Toll-like receptor signalling

  title={Toll-like receptor signalling},
  author={Shizuo Akira and Kiyoshi Takeda},
  journal={Nature Reviews Immunology},
One of the mechanisms by which the innate immune system senses the invasion of pathogenic microorganisms is through the Toll-like receptors (TLRs), which recognize specific molecular patterns that are present in microbial components. Stimulation of different TLRs induces distinct patterns of gene expression, which not only leads to the activation of innate immunity but also instructs the development of antigen-specific acquired immunity. Here, we review the rapid progress that has recently… 

Recognition of Pathogens: Toll-Like Receptors

This work discusses the rapidly accumulating members of the TLR family, their functions and signaling mechanisms, and describes their roles in the development of adaptive immunity.

Pathogen recognition with Toll-like receptors.

The Role of Toll-Like Receptors in Autoimmune Diseases through Failure of the Self-Recognition Mechanism

This review analyses the available data regarding TLR biochemistry, the specific mechanisms which are brought about by TLR activation, and the importance of these mechanisms in the light of any existing and potential therapies in the field of autoimmunity.

Evolution and integration of innate immune recognition systems: the Toll-like receptors

  • K. Takeda
  • Biology
    Journal of endotoxin research
  • 2005
In innate immunity, innate immunity represents a skilful system that senses microbial invasion and initiates appropriate immune responses, and TIR domain-containing adaptors play essential roles in TLR signaling.

Evolution and integration of innate immune recognition systems: the Toll-like receptors.

In innate immunity, innate immunity represents a skillful system that senses microbial invasion and initiates appropriate immune responses, and TIR domain-containing adaptors play essential roles in TLR signaling.

Toll-like receptors and human pathology

The future studies in this field will continue to improve the understanding of the pathogenesis and aetiology of these diseases and they will as well reveal information about therapeutic options.

Toll‐Like Receptors

Mammalian TLRs (TLR1 to 13) that have an essential role in the innate immune recognition of microorganisms are discussed, and TLR‐mediated signaling pathways and antibodies that are available to detect specific TLRs are discussed.

Negative regulation of Toll-like receptor signaling pathway.




Toll-like receptors and innate immunity

This review focuses on the functions of PRRs in innate immunity and their downstream signaling cascades and identifies cytoplasmic PRRs to detect pathogens that have invaded cytosols.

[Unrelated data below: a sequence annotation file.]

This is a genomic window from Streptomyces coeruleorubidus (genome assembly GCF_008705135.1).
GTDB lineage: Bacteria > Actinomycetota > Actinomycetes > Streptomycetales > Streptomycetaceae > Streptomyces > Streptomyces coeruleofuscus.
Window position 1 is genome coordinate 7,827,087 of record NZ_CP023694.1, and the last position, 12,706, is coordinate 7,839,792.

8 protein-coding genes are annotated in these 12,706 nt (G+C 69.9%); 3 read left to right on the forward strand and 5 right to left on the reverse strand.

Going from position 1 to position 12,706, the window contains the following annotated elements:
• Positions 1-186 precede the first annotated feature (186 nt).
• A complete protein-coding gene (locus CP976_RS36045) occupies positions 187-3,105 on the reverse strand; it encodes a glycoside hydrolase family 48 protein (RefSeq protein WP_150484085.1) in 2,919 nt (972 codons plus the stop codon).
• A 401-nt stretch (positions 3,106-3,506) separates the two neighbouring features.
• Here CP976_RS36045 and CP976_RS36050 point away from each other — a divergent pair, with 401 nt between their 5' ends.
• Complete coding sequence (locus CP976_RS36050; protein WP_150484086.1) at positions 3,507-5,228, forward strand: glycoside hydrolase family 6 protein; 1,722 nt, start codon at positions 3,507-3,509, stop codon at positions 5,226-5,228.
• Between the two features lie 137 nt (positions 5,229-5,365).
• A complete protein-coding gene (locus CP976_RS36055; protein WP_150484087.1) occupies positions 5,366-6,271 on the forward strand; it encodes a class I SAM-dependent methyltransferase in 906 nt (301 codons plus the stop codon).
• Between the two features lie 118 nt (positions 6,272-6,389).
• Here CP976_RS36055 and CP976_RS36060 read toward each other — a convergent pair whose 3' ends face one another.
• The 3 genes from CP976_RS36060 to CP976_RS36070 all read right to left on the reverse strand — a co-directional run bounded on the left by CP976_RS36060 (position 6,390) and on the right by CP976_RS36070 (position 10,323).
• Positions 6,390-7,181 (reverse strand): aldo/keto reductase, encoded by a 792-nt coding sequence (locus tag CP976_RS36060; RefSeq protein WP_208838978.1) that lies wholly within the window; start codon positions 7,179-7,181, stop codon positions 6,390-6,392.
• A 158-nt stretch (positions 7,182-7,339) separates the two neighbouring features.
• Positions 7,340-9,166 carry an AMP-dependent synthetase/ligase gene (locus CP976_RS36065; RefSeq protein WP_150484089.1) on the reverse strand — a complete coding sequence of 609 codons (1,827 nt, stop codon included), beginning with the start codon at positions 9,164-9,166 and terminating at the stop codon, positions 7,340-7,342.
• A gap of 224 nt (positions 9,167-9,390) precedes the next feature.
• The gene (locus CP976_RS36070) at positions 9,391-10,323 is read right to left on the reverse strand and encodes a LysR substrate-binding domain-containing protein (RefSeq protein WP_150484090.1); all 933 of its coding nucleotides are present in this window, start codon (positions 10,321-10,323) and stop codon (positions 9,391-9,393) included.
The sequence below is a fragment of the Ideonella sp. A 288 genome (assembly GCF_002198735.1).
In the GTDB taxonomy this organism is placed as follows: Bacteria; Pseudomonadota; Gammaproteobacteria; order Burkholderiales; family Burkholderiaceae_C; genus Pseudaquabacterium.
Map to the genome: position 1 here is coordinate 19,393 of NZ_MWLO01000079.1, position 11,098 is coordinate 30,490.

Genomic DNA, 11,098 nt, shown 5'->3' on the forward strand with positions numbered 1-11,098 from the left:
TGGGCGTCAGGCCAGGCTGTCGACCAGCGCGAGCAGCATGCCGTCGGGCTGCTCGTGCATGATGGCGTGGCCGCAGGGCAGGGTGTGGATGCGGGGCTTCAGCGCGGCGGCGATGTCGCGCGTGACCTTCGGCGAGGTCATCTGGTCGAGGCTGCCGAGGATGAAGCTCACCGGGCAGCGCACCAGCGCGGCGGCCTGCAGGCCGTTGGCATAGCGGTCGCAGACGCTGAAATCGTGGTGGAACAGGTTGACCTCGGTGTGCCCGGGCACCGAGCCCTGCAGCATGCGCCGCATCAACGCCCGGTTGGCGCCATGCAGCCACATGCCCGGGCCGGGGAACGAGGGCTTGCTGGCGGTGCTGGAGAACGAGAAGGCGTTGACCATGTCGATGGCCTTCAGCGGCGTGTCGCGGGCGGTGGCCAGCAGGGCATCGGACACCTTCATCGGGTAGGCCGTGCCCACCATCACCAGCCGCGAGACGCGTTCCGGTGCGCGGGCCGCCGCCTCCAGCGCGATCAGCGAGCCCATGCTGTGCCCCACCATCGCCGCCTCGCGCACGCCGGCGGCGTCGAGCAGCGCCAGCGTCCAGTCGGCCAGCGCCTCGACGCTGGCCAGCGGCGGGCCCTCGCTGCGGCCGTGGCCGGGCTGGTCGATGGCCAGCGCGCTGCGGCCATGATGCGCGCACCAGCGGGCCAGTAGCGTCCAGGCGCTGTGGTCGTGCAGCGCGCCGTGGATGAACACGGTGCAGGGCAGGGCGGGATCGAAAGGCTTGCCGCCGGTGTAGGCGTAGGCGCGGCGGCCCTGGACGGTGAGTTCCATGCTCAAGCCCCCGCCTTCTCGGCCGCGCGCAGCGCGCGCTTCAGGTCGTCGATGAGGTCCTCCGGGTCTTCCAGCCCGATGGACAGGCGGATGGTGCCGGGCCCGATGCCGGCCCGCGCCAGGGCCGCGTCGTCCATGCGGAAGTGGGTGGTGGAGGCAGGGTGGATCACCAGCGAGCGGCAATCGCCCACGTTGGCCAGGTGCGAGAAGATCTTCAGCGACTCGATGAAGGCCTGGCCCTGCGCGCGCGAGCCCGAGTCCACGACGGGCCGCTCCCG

Toll-like receptors: critical proteins linking innate and acquired immunity

Evidence is accumulating that the signaling pathways associated with each TLR are not identical and may, therefore, result in different biological responses.

A Toll-like Receptor That Prevents Infection by Uropathogenic Bacteria

A member of the mammalian TLR family, TLR11, is reported that displays a distinct pattern of expression in macrophages and liver, kidney, and bladder epithelial cells, indicating a potentially important role in preventing infection of internal organs of the urogenital system.

Negative Regulation of Toll-like Receptor-mediated Signaling by Tollip*

It is reported that Tollip also associates directly with TLR2 and TLR4 and plays an inhibitory role in TLR-mediated cell activation and is phosphorylated by IRAK upon stimulation with lipopolysaccharide or IL-1.

Innate immune recognition.

Microbial recognition by Toll-like receptors helps to direct adaptive immune responses to antigens derived from microbial pathogens to distinguish infectious nonself from noninfectious self.

The repertoire for pattern recognition of pathogens by the innate immune system is defined by cooperation between toll-like receptors.

The data suggest that TLRs sample the contents of the phagosome independent of the nature of the contents, and can establish a combinatorial repertoire to discriminate among the large number of pathogen-associated molecular patterns found in nature.

The adaptor molecule TIRAP provides signalling specificity for Toll-like receptors

TIRAP, an adaptor protein in the TLR signalling pathway, has been identified and shown to function downstream of TLR4 and may account for specificity in the downstream signalling of individual TLRs.

Pattern recognition receptors TLR4 and CD14 mediate response to respiratory syncytial virus

A common receptor activation pathway can initiate innate immune responses to both bacterial and viral pathogens.

Mal (MyD88-adapter-like) is required for Toll-like receptor-4 signal transduction

A protein is described, Mal (MyD88-adapter-like), which joins MyD88 as a cytoplasmic TIR-domain-containing protein in the human genome, which is therefore an adapter in TLR-4 signal transduction.

Cell activation and apoptosis by bacterial lipoproteins through toll-like receptor-2.

BLPs were found to induce apoptosis in THP-1 monocytic cells through human Toll-like receptor-2 (hTLR2), which is a molecular link between microbial products, apoptosis, and host defense mechanisms.